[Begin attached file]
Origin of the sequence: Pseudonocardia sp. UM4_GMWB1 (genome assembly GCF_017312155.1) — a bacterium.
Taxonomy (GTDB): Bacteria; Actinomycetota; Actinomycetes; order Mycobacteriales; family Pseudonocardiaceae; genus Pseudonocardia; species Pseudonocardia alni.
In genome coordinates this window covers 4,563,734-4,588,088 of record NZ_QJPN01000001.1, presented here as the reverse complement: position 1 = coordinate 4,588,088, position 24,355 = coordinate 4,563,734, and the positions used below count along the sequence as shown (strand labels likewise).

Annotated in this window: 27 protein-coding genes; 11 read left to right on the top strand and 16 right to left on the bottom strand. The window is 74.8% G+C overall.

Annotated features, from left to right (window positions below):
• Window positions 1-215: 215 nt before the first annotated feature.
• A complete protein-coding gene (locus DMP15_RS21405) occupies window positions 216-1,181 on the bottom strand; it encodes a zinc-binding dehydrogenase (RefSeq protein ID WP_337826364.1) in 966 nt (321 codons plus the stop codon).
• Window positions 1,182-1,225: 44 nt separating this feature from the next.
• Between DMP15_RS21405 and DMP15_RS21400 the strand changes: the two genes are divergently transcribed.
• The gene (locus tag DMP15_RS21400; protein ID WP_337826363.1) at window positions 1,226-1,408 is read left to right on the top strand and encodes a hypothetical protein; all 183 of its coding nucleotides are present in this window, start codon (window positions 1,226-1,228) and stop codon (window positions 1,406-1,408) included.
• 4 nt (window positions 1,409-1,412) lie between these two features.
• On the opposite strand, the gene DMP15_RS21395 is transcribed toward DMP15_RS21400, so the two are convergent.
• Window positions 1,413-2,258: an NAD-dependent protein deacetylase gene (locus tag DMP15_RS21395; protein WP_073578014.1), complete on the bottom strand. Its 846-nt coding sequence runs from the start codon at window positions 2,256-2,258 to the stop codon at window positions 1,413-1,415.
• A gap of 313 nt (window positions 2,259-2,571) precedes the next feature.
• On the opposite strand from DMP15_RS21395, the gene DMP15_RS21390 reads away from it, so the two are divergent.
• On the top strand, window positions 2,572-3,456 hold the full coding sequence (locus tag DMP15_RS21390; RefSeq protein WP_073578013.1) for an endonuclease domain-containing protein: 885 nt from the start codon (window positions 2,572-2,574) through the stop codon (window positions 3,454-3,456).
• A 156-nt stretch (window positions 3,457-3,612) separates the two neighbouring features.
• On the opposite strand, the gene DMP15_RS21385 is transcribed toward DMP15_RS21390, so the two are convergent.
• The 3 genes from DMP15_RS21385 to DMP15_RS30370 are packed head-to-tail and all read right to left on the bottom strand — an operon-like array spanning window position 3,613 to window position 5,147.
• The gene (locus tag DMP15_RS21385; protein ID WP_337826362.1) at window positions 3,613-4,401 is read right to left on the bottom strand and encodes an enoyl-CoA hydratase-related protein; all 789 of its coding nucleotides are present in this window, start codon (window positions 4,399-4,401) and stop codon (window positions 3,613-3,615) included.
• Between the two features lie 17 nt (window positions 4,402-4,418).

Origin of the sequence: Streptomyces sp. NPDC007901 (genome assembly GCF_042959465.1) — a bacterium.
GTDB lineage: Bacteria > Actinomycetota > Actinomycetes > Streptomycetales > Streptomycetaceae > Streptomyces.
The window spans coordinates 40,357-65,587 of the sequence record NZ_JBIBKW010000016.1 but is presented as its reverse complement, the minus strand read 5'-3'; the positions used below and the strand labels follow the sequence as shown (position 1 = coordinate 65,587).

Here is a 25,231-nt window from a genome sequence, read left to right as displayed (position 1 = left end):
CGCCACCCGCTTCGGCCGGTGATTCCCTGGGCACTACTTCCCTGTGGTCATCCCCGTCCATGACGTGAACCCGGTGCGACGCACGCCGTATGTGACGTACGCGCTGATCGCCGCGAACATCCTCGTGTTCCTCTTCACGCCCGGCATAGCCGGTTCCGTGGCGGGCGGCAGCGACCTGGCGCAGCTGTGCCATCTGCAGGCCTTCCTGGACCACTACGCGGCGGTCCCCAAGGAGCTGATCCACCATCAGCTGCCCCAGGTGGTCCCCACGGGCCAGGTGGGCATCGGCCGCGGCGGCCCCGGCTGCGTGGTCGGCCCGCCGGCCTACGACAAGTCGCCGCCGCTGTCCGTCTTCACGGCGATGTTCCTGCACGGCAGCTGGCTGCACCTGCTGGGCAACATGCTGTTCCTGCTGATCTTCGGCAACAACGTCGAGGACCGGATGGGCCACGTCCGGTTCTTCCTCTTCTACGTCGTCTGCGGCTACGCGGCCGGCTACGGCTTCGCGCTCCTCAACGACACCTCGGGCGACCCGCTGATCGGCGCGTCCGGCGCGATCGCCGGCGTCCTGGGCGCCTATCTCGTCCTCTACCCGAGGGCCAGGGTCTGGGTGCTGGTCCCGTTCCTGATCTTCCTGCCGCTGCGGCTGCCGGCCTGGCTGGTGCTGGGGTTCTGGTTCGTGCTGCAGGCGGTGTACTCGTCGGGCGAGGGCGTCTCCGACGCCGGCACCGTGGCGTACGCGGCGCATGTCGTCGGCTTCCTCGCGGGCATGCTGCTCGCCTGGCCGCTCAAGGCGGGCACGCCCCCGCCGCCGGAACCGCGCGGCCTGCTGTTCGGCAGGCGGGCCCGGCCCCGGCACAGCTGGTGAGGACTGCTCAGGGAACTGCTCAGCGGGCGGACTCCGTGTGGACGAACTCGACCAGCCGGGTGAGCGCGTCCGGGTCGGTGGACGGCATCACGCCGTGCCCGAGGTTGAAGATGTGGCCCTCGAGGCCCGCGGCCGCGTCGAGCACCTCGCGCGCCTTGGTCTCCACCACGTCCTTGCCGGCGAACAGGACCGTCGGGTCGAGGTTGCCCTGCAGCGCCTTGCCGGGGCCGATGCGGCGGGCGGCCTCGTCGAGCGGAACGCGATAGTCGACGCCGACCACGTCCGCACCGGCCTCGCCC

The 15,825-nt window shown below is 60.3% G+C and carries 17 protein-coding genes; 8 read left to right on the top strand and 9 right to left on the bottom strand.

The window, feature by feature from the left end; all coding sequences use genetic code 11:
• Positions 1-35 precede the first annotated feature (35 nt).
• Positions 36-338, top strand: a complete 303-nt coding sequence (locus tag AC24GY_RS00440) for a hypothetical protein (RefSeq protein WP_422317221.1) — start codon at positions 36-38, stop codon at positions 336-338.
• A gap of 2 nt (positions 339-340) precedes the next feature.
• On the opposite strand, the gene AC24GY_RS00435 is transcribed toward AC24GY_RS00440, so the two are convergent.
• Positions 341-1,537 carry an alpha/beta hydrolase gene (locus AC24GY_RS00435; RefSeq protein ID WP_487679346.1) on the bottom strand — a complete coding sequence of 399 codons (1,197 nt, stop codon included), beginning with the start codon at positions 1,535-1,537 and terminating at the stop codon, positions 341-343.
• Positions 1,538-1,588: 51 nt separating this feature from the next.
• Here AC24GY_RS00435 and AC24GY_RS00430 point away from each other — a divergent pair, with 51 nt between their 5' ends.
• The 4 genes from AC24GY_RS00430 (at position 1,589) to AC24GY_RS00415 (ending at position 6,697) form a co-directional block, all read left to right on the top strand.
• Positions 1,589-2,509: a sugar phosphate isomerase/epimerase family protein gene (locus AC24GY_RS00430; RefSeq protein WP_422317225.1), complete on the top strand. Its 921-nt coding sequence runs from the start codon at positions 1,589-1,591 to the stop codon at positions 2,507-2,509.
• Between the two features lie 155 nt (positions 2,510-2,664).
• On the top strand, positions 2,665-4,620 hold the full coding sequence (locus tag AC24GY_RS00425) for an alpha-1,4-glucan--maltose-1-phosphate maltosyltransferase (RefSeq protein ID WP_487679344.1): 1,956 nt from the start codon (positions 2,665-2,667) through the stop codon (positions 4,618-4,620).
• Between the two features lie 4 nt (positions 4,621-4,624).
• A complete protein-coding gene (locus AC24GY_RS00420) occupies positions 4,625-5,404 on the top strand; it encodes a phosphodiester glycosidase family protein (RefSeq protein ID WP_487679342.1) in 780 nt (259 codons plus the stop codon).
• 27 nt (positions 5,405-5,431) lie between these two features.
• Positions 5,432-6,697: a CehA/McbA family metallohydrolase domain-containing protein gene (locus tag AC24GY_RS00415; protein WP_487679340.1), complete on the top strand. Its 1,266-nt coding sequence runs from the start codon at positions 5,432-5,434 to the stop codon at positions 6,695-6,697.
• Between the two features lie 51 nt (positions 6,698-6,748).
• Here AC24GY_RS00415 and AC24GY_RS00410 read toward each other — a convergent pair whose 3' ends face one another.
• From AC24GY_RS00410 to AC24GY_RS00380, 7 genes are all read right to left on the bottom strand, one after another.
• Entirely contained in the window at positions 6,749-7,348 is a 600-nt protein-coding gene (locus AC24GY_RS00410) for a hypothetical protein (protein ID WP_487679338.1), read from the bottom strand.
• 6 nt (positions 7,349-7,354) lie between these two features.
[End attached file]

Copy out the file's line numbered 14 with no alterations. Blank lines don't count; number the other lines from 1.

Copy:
• A gap of 313 nt (window positions 2,259-2,571) precedes the next feature.